• African: In most of the world, anyone of African descent. In the US and Canada, specifically someone who migrated from Sub-Sahara Africa. North America has significant populations of people descended from slaves brought from Africa to the Americas by colonial powers. In the US they're referred to as "African Americans," while Canada lumps together all people of African descent—whether they've been there for generations or migrated from Africa or the Caribbean—as "Black Canadians." But even then, "African" is still only used for recent immigrants. Their children or grandchildren, on the other hand, are likely to identify as African-American/Black Canadian if they're fully socialized within the country. In all situations, though, it refers specifically to black Africans, not Arabs or whites, so many Egyptians are not "Africans" by this definition, nor are white South Africans. Anglophone black Africans have a tendency to refer to "the African continent" if they want to be clear that they're referring to the geographic entity.
  • Asian: In the US, refers most often to East and Southeast Asians (Japan, China, Thailand, the Philippines, etc). In the UK, refers most often to South Asians (India, Pakistan, Bangladesh, etc.) and Middle Easterners (outside North Africa). This occasionally causes confusion. Both Americans and Brits are aware that "Asian" encompasses all of the above, but Americans will specify "Middle Eastern" or "Indian" and Brits will specify "Far Eastern/East Asian" (or perhaps use the more archaic and out-of-touch term "Oriental").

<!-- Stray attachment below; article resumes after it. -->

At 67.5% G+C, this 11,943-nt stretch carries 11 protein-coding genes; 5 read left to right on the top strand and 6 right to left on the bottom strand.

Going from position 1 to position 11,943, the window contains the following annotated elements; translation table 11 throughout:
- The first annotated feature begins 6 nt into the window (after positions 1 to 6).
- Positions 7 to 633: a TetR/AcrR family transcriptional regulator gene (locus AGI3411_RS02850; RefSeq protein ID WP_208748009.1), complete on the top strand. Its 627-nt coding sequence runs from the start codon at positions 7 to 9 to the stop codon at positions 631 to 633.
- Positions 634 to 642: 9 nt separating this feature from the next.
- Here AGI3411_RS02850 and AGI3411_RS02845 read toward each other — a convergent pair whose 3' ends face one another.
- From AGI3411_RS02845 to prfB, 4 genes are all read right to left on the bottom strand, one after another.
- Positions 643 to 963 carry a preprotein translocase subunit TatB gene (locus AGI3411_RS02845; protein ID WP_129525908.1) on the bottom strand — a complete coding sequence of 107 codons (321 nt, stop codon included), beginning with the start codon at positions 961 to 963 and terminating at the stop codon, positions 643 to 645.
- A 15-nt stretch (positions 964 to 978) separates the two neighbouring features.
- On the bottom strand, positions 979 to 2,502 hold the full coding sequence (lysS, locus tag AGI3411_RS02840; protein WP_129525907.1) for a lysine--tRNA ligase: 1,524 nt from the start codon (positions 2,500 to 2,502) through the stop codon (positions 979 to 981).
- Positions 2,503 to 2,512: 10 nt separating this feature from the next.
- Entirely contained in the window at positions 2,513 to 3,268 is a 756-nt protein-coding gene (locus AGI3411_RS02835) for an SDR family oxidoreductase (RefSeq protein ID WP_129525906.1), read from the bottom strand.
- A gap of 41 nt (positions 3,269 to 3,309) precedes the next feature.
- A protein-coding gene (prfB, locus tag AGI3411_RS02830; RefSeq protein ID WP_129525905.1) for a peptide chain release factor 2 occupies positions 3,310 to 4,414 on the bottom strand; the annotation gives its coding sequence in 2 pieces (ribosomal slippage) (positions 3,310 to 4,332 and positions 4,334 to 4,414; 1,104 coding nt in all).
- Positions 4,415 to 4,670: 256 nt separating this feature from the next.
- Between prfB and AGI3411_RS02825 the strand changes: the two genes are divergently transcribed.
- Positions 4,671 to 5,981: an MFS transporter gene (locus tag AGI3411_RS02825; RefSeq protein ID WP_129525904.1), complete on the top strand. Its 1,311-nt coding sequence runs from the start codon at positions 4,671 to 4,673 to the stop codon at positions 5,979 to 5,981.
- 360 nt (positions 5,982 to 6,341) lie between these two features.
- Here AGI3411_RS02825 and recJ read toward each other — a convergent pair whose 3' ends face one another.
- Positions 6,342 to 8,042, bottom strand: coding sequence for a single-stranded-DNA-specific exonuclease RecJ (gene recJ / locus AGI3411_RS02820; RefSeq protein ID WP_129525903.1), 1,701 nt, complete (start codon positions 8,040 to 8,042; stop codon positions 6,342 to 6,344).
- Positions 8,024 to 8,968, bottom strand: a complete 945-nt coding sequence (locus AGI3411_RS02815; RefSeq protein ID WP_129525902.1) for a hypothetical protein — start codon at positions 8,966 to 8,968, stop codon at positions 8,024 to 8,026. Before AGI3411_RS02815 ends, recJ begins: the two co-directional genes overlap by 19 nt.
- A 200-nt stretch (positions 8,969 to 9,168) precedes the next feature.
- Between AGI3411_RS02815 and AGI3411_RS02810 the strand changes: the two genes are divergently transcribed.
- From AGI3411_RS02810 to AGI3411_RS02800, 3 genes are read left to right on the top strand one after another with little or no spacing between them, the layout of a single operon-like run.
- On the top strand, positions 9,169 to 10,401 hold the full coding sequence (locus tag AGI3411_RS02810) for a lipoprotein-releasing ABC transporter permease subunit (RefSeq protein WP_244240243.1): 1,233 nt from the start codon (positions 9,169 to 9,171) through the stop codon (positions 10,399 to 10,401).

• Barbecue: As a verb, everyone uses it to mean "to grill". But as a noun, the UK uses it exclusively to mean the process or the appliance, whereas the US could also use it to refer to the meat it produces or the get-together in someone's backyard where the cooking happens. In the Deep South and parts of the Midwest, "barbecue" is distinct from "grilling"; grilling is done on an open flame, while barbecue is done at a lower temperature for several hours (it may or may not include "smoking" as well), leading to a distinct taste that's Serious Business in those parts of the country. In Britain, any form of outdoor cooking is a "barbecue", even grilling; a "grill" in the UK is exclusively an indoor appliance, which in the US is known as a broiler. Australians are also famously adept at barbecuing and might call the device a barbie, as in the famous "shrimp on the barbie" line — except any self-respecting Aussie will tell you that shrimp are too small to be properly barbecued, and you'd better use prawns.